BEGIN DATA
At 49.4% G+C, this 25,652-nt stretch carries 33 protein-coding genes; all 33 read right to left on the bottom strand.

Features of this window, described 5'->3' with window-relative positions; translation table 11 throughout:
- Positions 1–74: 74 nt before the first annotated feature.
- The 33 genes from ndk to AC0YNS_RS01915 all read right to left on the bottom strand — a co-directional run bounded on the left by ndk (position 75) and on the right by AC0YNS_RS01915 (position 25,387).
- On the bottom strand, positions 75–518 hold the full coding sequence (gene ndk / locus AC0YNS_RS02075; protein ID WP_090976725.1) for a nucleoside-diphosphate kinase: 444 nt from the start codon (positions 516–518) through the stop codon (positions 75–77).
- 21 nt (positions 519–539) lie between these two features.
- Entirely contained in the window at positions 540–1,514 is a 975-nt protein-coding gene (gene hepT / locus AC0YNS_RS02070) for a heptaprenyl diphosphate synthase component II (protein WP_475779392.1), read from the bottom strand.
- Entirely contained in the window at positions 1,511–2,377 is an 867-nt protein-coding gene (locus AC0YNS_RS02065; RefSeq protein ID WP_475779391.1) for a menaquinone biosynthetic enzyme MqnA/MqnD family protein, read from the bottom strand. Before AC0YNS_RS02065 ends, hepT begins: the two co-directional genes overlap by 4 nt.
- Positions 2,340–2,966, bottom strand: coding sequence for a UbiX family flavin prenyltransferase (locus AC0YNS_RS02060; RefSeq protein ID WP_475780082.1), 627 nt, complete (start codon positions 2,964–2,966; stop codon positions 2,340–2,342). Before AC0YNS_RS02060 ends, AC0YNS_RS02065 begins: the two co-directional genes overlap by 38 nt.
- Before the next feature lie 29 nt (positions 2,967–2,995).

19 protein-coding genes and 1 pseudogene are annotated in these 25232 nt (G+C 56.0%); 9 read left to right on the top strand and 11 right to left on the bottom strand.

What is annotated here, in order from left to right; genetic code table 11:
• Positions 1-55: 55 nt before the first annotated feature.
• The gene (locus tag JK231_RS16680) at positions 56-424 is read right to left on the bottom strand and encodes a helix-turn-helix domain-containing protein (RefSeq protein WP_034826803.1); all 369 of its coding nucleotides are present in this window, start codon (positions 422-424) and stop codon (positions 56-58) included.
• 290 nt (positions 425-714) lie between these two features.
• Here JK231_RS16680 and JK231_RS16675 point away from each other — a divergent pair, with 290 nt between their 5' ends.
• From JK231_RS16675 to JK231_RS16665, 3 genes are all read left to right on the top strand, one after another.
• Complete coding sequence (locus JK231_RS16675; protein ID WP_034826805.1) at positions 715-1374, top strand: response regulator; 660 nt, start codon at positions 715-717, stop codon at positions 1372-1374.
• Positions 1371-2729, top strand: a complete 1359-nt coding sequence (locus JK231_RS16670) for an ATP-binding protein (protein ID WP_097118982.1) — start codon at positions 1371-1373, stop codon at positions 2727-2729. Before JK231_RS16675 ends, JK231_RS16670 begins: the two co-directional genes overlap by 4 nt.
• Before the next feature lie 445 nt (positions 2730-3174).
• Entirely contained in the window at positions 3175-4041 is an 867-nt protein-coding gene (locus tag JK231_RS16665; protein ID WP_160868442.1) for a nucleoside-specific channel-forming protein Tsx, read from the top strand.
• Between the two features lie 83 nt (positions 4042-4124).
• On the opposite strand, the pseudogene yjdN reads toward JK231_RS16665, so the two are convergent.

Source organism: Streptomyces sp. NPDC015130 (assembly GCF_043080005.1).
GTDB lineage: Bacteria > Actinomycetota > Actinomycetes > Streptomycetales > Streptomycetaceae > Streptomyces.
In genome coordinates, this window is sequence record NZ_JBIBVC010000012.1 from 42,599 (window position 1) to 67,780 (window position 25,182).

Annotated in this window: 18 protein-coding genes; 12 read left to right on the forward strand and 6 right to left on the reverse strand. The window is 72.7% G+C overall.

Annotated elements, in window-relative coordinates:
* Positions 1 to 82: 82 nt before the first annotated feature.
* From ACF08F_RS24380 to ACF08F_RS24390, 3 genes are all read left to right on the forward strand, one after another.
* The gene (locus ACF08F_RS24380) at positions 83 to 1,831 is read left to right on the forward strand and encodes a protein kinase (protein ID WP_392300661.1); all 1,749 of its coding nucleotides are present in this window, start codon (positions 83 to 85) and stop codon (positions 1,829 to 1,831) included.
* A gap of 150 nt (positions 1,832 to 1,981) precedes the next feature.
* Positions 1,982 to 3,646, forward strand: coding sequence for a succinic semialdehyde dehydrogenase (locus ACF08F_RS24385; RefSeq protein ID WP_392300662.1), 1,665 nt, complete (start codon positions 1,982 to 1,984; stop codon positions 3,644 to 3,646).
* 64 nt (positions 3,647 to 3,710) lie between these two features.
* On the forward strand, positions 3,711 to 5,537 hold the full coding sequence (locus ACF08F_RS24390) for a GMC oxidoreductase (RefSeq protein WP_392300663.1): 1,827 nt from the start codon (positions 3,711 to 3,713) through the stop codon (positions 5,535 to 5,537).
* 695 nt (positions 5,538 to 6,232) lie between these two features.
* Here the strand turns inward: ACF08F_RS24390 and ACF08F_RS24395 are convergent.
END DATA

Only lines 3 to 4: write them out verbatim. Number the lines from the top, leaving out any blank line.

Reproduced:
- Positions 1–74: 74 nt before the first annotated feature.
- The 33 genes from ndk to AC0YNS_RS01915 all read right to left on the bottom strand — a co-directional run bounded on the left by ndk (position 75) and on the right by AC0YNS_RS01915 (position 25,387).